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The Merlin "Mayflower"

A Merlin "Mayflower"

by Roy Burton
Photos by the author

December, 2010

Merlin Beck Engineering Ltd. was a company set up by Tom Cooper. Ian Pearse was in charge of design and general production and, I believe, Donald Pearse, a retired architect, was involved with the production of Merlin's rolling stock.

Back in the late 1970s, as I understand it, Tom Cooper bought out Beck (Germany), the manufacturer of the 0-4-0 ANNA. Using their parts and his own designs, in 1984/5 he introduced the "Mayflower" as one of his midrange entry-level models.

Retailing at around 375 pounds, this model was well received by model live-steam enthusiasts. It was radio controlled and had a copper boiler. Some models were finished to a higher standard than others.

The model
This particular locomotive is mechanically original in every respect and is in excellent running condition, having only been run a few time since it was new in 1985.

The freelance design is loosely based on a British narrow-gauge tank engine. It is an 0-4-0T, regaugeable between 45mm and 32mm. Cylinders are double acting and are controlled by a servo actuated rod between the frames. Forward and reverse motion and speed is controlled by Tom Cooper’s rotary valve .

Batteries are held in place beneath the undercarriage, with an on-off switch nicely placed in the cab for easy excess. There is no sight glass on this particular model but it does have a 3/4"-diameter pressure gauge and a well-designed displacement lubricator (a square brass block), which is easy to fill by removing a screw cap on the top, and a screw plug at the side to release water from the chamber.

To bring this model up to date I have installed a new 2.4 Ghz radio, added a new servo, renewed the control rod, and added a Summerlands Chuffer pipe. I will also be fitting a resonator whistle from DJB Engineering.

On the test bench
To ready the engine, the safety valve is first removed to fill the boiler with water. In the cab there is the displacement lubricator (use steam oil here).

On top of the cab roof is the gas filler valve, a standard Ronson type, which is easy to fill -- simply push down for about 10 seconds to fill. Then a quick oil round of the wheels and con rods.

Turn on the gas at the tank, which is inside the cab above the boiler, next to the radio receiver. Light the gas via the chimney -- it gives a slight pop, then roars into action.

After about 6 minutes steam is raised to about 20-30 psi. In talking with Chris Bird, I understand the actual working pressure is about 40 psi but, as this was a bench test and since the engine had not been run for over 20 years, I actually ran it at about 20 psi.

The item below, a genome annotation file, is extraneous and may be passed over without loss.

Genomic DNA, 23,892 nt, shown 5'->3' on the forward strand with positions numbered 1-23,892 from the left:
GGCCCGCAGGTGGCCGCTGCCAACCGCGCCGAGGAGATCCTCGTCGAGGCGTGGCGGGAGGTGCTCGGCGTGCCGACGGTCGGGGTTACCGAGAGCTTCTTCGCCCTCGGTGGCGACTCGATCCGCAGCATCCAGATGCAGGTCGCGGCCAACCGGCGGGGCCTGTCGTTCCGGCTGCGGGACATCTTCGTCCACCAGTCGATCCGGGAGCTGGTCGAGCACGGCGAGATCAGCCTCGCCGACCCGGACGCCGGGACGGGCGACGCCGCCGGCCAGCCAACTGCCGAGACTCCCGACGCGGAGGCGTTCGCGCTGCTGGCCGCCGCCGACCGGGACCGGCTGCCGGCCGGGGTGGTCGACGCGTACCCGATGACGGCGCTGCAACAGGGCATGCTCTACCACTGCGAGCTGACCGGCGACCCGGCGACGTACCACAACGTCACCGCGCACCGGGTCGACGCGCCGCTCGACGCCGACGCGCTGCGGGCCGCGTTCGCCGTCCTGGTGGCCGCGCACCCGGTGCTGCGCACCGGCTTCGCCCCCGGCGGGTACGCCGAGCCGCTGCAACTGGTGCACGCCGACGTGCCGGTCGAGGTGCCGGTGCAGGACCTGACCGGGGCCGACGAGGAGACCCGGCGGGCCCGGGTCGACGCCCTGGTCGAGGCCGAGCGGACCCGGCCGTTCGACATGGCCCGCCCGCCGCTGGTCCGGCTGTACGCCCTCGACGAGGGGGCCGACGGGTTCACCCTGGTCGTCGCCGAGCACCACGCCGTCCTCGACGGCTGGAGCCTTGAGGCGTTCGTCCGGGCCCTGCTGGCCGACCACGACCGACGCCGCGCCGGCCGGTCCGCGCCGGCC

With steam pressure at 20 psi and the radio switched on, the engine burst into life with no problems at all. I did not even have to clean out the gas jet. The loco ran on test for over 20 minutes before the gas ran out.

Here's a video of the engine in action submitted by Chris Bird. If it doesn't work, click here.

Builder Merlin Locomotive Works (England)
Date built 1985
Gauge 32 mm (gauge 0)
Scale 1:22.5
Boiler Single flue
Fittings Pressure gauge, safety valve, chuffer pipe, resonator whistle
Fuel Butane gas
Blow-off pressure 45 psi
Cylinders Two, double-acting piston-valve
Reversing gear Rotary valve
Lubricator Displacement
Dimensions Length 12"; width, 4"; stack height, 4-3/4" from the base of the smokebox
Weight 6 lbs. 5 oz.
The left side of the engine. The dome, insulated from the boiler, forms the antenna -- hence the wire coming from under it.
The engine with the cab and dummy tanks removed. The receiver is above the boiler, with the single servo mounted on the right side of it. concealed by a side tank. The servo connects to a rocker arm, which in turn connects to the rotary valve.
Left: With the back sheet removed, the cab is exposed. At the right is the square displacement lubricator. On the left side is the radio's on/off switch. The gas-control valve can be seen above the boiler.

Above: With the back sheet in place, the engine has a tidy, finished look about it.

The underside of the engine. The rotary valve, controlling both speed and direction, is visible at the left, with the rocker arm between the axles. Wheels are regaugeable. Cylinders are controlled by piston valves, run off the eccentric cranks.
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